Pilot study of the prevalence of binge eating disorder in non-alcoholic fatty liver disease patients
Background Non-alcoholic fatty liver disease (NAFLD) is the most common liver disease in the United States. Binge eating disorder (BED) is the most common form of eating disorder. NAFLD and BED have similar risk factors, including obesity, insulin resistance, and metabolic syndrome. The aim of our study was to examine prevalence of BED in NAFLD patients.
Methods We administered the Binge Eating Scale (BES), a questionnaire validated to screen for BED, to NAFLD patients at our Fatty Liver Center. Demographics were retrieved retrospectively from our electronic medical record.
Results Of the total 95 NAFLD patients screened, 22 (23.1%) had binge eating tendencies; 6 of the 22 (6.3%) scored 27 or more points, suggestive of severe binge eating. Patient demographics included 59 females and 36 males (14 females and 8 males positive for BED). Liver disease severity and of metabolic syndrome presence were similar in both groups: 45 patients had steatosis, 25 steatohepatitis, and 24 cirrhosis, of which 10 steatosis, 5 steatohepatitis, and 7 cirrhosis patients screened positive for BED. Of the NAFLD patients with BED, 50.0% had insulin resistance, 68.2% hypertension, and 50.0% hyperlipidemia, whereas among non-BED NAFLD patients 58.9% had insulin resistance, 63.0% hypertension, and 67.1% hyperlipidemia.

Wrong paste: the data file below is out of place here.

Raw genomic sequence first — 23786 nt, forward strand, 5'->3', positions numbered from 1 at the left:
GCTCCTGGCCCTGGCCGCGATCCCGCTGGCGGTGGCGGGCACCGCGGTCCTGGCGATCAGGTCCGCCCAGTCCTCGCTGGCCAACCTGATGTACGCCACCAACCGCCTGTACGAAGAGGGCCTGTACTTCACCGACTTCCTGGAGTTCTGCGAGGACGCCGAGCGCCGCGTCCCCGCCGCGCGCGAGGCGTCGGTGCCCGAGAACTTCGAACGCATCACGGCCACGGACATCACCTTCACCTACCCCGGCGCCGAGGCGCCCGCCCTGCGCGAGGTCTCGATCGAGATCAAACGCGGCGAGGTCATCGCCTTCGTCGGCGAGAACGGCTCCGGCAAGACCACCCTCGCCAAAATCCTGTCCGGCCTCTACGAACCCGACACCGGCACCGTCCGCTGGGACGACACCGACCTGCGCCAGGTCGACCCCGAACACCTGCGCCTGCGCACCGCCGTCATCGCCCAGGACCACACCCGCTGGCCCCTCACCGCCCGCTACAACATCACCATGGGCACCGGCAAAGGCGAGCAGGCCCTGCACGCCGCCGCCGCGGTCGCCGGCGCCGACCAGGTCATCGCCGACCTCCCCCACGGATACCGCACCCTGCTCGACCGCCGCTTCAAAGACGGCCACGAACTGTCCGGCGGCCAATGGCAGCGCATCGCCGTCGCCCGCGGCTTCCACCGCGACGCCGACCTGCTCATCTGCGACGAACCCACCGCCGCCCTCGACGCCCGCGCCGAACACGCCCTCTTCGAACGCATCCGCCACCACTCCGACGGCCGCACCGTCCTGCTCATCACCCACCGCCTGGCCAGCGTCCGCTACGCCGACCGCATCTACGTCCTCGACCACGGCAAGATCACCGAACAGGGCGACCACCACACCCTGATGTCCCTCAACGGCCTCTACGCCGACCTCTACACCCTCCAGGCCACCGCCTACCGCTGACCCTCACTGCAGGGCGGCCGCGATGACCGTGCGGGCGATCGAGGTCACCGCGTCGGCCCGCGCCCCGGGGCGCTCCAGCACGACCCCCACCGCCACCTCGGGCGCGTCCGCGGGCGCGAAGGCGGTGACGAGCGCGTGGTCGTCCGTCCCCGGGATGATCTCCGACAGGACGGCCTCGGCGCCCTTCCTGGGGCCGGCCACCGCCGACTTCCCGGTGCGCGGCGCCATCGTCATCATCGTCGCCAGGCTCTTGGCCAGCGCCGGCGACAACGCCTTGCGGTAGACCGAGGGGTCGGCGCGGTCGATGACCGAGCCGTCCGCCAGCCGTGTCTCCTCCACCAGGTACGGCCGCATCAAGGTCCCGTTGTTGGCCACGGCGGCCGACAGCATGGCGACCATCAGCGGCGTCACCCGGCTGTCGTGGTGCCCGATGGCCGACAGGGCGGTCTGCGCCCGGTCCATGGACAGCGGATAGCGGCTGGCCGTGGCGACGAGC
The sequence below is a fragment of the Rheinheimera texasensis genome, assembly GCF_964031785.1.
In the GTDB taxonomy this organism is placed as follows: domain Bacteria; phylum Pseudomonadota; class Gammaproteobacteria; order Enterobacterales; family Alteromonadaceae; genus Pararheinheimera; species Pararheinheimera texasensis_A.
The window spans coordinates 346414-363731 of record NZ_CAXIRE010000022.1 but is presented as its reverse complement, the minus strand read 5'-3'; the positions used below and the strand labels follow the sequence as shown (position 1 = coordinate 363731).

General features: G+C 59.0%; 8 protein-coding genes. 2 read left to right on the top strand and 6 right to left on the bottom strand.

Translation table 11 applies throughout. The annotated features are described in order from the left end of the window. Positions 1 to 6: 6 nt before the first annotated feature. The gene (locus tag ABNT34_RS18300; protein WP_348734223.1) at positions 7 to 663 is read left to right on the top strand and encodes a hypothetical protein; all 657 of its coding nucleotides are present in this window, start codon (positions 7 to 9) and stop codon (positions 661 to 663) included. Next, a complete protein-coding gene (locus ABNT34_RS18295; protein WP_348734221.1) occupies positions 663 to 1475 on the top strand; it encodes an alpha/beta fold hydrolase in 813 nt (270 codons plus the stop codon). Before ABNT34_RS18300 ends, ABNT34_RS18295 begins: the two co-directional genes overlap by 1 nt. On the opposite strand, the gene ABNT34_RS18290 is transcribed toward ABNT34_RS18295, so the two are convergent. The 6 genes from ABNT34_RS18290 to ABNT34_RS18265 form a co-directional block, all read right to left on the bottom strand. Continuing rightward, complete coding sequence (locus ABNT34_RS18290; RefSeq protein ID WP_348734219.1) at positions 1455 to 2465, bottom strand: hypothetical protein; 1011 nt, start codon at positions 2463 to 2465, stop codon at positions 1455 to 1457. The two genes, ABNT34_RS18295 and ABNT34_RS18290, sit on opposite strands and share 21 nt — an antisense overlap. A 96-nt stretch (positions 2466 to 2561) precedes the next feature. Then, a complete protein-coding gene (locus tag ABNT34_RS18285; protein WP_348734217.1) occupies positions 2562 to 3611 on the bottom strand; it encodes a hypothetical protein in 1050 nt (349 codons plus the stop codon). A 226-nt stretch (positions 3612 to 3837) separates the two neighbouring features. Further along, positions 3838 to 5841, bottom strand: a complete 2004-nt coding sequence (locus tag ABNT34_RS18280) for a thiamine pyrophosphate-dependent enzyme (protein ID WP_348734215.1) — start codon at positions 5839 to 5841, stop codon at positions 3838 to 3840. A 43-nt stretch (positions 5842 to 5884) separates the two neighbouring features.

Conclusions This pilot study suggests that BED may have a higher prevalence among NAFLD patients than in the general population. Based on these preliminary results, further study into the prevalence of BED is recommended. More data is need to identify effects of BED on the progression of NAFLD and role of BED treatment.
Keywords Non-alcoholic fatty liver disease, binge eating disorder, metabolic syndrome
Ann Gastroenterol 2017; 30 (6): 664-669